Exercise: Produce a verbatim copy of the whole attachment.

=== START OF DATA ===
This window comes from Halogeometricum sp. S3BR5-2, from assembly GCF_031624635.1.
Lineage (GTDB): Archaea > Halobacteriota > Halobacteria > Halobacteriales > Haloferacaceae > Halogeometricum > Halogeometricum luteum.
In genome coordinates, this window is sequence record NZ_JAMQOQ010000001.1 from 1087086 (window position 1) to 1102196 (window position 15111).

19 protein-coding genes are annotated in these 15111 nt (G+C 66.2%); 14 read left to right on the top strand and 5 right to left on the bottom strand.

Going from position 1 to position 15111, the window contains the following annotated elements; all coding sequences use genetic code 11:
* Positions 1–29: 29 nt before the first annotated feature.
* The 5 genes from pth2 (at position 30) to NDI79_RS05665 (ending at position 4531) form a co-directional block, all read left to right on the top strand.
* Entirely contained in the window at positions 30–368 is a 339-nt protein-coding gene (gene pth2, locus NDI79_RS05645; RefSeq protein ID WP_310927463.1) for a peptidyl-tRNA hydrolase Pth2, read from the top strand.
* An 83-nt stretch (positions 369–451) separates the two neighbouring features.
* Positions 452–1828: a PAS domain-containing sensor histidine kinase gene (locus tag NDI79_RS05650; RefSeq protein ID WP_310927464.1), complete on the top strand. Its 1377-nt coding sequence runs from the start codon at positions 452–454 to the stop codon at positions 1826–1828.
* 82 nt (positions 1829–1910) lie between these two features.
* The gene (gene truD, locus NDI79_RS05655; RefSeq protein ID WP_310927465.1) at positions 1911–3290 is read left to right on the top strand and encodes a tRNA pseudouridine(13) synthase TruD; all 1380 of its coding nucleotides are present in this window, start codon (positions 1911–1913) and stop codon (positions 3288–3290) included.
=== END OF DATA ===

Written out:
This window comes from Halogeometricum sp. S3BR5-2, from assembly GCF_031624635.1.
Lineage (GTDB): Archaea > Halobacteriota > Halobacteria > Halobacteriales > Haloferacaceae > Halogeometricum > Halogeometricum luteum.
In genome coordinates, this window is sequence record NZ_JAMQOQ010000001.1 from 1087086 (window position 1) to 1102196 (window position 15111).

19 protein-coding genes are annotated in these 15111 nt (G+C 66.2%); 14 read left to right on the top strand and 5 right to left on the bottom strand.

Going from position 1 to position 15111, the window contains the following annotated elements; all coding sequences use genetic code 11:
* Positions 1–29: 29 nt before the first annotated feature.
* The 5 genes from pth2 (at position 30) to NDI79_RS05665 (ending at position 4531) form a co-directional block, all read left to right on the top strand.
* Entirely contained in the window at positions 30–368 is a 339-nt protein-coding gene (gene pth2, locus NDI79_RS05645; RefSeq protein ID WP_310927463.1) for a peptidyl-tRNA hydrolase Pth2, read from the top strand.
* An 83-nt stretch (positions 369–451) separates the two neighbouring features.
* Positions 452–1828: a PAS domain-containing sensor histidine kinase gene (locus tag NDI79_RS05650; RefSeq protein ID WP_310927464.1), complete on the top strand. Its 1377-nt coding sequence runs from the start codon at positions 452–454 to the stop codon at positions 1826–1828.
* 82 nt (positions 1829–1910) lie between these two features.
* The gene (gene truD, locus NDI79_RS05655; RefSeq protein ID WP_310927465.1) at positions 1911–3290 is read left to right on the top strand and encodes a tRNA pseudouridine(13) synthase TruD; all 1380 of its coding nucleotides are present in this window, start codon (positions 1911–1913) and stop codon (positions 3288–3290) included.